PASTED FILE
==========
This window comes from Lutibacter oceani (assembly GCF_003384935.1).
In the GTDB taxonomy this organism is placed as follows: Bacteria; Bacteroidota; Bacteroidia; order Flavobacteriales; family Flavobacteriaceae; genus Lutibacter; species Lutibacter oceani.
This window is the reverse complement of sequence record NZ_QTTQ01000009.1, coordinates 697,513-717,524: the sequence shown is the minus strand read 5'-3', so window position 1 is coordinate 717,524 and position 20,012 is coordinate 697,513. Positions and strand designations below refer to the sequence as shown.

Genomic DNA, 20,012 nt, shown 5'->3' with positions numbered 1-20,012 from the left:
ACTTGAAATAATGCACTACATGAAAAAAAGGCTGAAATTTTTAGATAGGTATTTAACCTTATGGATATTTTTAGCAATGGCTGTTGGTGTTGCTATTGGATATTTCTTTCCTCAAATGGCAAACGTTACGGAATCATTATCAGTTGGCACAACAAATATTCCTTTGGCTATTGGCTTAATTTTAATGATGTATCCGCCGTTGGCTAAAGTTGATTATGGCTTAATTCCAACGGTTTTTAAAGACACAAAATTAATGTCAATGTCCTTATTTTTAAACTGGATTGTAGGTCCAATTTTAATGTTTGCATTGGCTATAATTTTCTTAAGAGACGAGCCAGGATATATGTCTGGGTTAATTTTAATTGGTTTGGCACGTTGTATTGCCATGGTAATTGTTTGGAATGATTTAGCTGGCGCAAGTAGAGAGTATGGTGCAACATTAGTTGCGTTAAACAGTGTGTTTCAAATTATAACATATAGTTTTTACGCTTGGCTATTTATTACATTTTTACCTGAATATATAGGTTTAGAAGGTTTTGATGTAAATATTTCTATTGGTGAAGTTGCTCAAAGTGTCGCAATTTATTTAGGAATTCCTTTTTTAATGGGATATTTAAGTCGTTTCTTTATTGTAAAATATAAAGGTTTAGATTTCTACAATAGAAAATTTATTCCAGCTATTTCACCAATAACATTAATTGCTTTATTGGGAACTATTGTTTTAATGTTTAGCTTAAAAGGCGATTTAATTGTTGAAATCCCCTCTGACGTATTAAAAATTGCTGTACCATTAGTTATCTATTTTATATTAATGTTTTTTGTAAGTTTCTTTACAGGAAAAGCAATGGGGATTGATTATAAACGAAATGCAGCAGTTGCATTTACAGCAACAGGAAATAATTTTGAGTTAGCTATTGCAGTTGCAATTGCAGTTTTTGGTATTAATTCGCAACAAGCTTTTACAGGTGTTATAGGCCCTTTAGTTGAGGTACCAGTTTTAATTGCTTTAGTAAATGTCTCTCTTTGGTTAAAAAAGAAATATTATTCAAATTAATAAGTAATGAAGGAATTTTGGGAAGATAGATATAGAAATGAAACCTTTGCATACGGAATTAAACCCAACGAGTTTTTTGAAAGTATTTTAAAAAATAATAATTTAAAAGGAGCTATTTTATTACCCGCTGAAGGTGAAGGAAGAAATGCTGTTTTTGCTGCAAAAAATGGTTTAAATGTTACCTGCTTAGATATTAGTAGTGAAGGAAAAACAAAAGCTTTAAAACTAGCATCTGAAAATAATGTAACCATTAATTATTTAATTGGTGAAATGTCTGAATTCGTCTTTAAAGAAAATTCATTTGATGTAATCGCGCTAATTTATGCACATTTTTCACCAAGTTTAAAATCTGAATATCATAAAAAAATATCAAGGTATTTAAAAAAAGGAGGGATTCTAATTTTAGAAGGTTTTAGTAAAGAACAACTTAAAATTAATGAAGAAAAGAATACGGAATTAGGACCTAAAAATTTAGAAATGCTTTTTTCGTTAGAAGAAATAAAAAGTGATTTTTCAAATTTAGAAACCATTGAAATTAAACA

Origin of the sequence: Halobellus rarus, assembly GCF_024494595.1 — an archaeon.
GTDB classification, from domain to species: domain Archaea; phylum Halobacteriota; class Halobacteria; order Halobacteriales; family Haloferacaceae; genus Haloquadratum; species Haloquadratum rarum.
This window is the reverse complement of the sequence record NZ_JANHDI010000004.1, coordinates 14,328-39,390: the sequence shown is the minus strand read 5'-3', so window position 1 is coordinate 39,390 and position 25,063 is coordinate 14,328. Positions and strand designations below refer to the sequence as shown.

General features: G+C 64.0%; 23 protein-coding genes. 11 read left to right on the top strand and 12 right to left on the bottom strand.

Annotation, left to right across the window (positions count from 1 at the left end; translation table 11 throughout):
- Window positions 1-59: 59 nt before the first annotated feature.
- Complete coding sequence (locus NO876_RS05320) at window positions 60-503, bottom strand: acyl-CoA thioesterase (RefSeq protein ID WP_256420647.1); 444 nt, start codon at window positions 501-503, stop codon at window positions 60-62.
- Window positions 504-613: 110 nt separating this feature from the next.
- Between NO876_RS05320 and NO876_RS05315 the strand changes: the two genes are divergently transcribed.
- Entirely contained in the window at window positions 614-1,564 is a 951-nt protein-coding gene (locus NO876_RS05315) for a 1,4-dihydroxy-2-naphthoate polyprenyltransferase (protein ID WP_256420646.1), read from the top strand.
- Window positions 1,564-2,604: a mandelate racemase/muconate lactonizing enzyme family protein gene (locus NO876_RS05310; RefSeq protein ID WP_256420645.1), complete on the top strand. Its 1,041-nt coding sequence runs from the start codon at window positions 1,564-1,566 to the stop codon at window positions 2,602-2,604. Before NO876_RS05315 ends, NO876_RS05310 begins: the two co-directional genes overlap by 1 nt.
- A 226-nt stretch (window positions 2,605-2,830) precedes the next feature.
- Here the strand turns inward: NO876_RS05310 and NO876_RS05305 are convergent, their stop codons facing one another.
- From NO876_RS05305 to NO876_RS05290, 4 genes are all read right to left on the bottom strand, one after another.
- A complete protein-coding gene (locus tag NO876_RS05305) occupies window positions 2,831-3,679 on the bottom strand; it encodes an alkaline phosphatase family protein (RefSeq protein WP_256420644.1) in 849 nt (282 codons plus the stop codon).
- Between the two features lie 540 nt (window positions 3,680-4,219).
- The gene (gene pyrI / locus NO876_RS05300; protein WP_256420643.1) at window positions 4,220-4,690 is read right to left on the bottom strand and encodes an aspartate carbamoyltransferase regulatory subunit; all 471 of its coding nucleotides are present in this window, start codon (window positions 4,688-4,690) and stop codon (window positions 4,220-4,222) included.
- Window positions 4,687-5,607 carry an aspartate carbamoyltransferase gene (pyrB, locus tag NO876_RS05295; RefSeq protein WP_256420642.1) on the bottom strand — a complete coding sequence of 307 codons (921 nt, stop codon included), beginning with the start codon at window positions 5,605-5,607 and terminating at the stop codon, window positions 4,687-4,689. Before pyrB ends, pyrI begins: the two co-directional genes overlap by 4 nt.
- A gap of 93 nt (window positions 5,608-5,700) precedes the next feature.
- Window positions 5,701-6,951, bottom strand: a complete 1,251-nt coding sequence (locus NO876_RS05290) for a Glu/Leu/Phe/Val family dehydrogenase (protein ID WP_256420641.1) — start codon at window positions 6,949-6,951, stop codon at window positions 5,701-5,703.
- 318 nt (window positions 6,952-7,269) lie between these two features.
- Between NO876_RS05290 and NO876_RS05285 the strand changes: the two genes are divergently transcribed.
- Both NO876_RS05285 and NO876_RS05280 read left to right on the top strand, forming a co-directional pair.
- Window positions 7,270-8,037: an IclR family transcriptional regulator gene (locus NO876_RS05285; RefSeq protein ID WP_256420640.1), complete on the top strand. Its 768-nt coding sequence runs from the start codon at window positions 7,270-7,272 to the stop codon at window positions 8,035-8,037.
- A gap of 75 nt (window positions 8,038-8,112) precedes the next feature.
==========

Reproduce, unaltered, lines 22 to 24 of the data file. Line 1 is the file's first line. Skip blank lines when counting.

- The gene (gene pyrI / locus NO876_RS05300; protein WP_256420643.1) at window positions 4,220-4,690 is read right to left on the bottom strand and encodes an aspartate carbamoyltransferase regulatory subunit; all 471 of its coding nucleotides are present in this window, start codon (window positions 4,688-4,690) and stop codon (window positions 4,220-4,222) included.
- Window positions 4,687-5,607 carry an aspartate carbamoyltransferase gene (pyrB, locus tag NO876_RS05295; RefSeq protein WP_256420642.1) on the bottom strand — a complete coding sequence of 307 codons (921 nt, stop codon included), beginning with the start codon at window positions 5,605-5,607 and terminating at the stop codon, window positions 4,687-4,689. Before pyrB ends, pyrI begins: the two co-directional genes overlap by 4 nt.
- A gap of 93 nt (window positions 5,608-5,700) precedes the next feature.